On the eve of last December's meeting of the Organization of Petroleum Exporting Countries, Jamaican President Michael Manley met with Venezuelan President Carlos Andres Perez to discuss the chances of another oil price hike.
Perez, whose country was a founding member of the oil cartel, was leading the forces seeking to boost the price of petroleum - which had already quadrupled since 1974 - by at least another 5 percent.
Manley, whose country was to buy its oil, argued that another increase would only add to what has become a crushing burden for many developing countries.
Perez and Manley ended their private talks in total disagreement on the oil price issue. Another Third World leader, Cuba's Fidel Castro, in which the soaring cost of petroleum has split the ranks of the developing countries.
OPEC nations, Castro declared in a burst of anger, are "reactionary sultans" who are "being fed with the sweat and hunger of hundreds of millions in the Third World.
"Underdeveloped countries - not only the oil-exporting ones - have the right to live," Castro said.
Rhetoric aside, Castro's outburst takes note of a very real divergence in the interests of the OPEC countries and the oil-importing nations of the rest of the Third World.
This year alone, the 13 members of the oil cartel will squeeze nearly $25 billion in oil payments from their fellow developing countries. This transfer amounts to more than half the official reserves of the oil-importing Third World nations.
Officials in the oil-rich Persian Gulf states understandably chafe at the suggestion of a rift in the Third World - the emergence, in addition to the North-South dichotomy, of a sort of South-versus-South split.
"There is no South-versus-South conflict," insists Ali Ateega, head of the Organization of Arab petroleum Exporting Countries. "The distinction between the nonoil developed countries (LDCs) and the oil LDCs is not helpful."
But helpful or not, the distinction is real. Bahrain's Yusef Shirawi concedes that, "To say there is no effect on the less developed countries from high oil prices is to close your eyes."
The Third World countries hardest hit by the oil price increases of the past four years have been those that were beginning to industrialize - the Brazils and Thailands.
Before the OPEC "shock," Brazil's oil bill was running $500 million a year. Today, it has jumped to $3 billion annually.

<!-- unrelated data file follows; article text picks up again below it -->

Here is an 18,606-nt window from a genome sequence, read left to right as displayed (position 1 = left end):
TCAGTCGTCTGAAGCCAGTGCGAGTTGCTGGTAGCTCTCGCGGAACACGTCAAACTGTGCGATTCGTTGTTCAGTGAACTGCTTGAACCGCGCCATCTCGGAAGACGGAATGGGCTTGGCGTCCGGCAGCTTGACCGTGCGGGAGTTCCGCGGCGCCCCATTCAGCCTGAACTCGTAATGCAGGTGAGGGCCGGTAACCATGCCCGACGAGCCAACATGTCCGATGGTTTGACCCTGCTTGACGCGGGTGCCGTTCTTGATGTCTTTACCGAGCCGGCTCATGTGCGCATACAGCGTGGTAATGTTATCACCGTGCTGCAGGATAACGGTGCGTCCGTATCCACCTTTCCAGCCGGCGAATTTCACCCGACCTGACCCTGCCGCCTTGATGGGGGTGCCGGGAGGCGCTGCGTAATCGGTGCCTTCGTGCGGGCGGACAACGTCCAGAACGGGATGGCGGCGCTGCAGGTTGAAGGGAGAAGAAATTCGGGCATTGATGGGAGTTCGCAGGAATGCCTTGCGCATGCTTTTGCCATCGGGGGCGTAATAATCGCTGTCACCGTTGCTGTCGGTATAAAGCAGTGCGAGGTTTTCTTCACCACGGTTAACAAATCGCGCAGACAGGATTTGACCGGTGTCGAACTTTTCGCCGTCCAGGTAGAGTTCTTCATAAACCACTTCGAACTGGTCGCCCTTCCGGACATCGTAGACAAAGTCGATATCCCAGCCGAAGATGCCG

Thailand's plight is even more serious. In 1973, the purchase of oil accounted for only 4 percent of what Thailand spent on imports. Last year, oil represented 23 percent, and Bangkok fears that it will be spending $1 out of every $3 for petroleum by the end of the decade.
The result, in Thailand's case, has been an alarming shrinkage in that country's foreign exchange reserves. Nor does there seem much hopes that Bangkok will be able to boost its exports enough to offset the increased expenditures on oil.
"There's really not that much more we can do on the export side," remarked a foreign trade official this spring. "Last year, we sold abroad almost everything we've got except my underwear."
The OPEC countries, aware of the growing bitterness of nations caught in this squeeze, have attempted to pour oil on these troubled waters in the form of foreign aid.
At the Afro-Arab summit conference in Cairo last year, Saudi Arabia's foreign minister, prince Saud, defused mounting criticism from such countries as Kenya and Tanzania with the surprise announcement of a grant of $1 billion in aid to the poorer black African nations.
Officials of the oil countries are quick to note that a number of them are now devoting a larger percentage of their budget to foreign aid than industrial nations like the United States.
Abu Dhabi, for instance, devotes nearly 25 percent of its total income to foreign aid. Saudi Arabia set aside nearly 10 percent of its total income last year for aid to developing countries. The comparable figure for the United States was .3 percent.
Most of the Arab oil countries, however, give the bulk of their aid to other Arabs in the form of "insurance" payments designed to reduce the threat to their conservative governments from radical quarters.
"The Saudis and others on the [Persian] Gulf are very skillful at passing out their aid," observes an American diplomat. "The Syrians, Egyptians, and Palestinians are never sure when the check is coming, or what the consequences of their actions will be on the next payments."
While Egypt thus gets more than $1 billion a year from the Arab OPEC countries in this kind of foreign aid, many nations in Africa, ASia and Latin America get little or no rebate on the higher petroleum bills.
But for all the beneath-the-surface grumbling, the South-versus-South split rarely erupts in open outbursts like Castro's because the financially strapped nations largely feel they cannot afford to alienate their richer brethren.
"They simply don't want to antagonize the OPEC countries, because they know they will be back asking for aid," remarks a senior economist at the Kuwait Fund for Arab Economic Development.
Many of the oil countris, for their part, have only a limited sympathy for the plight of the petroleum-poor Third World nations.
"After all," observed OAPEC's Ateega, "Indonesia and Nigeria - both oil exporters - are very much poorer than countries like Brazil and Argentina."
Saudi Arabia's planning minister, Hisham Nazer, has also expressed doubts about his government's policy of providing hundreds of millions of dollars in aid to a country like Jordan, that has a more sophiscated educational system than his own.
Another Saudi official, Farouk Akdar, head of the Saudi Royal Commission, puts it more bluntly.
"We have almost all the characteristics of the less developed countries ourselves - low standards of living, and suffering we are trying to end," Akdar said.
"In one sense," he mused, "we have been too generous with the less developed countries, given our backgrounds."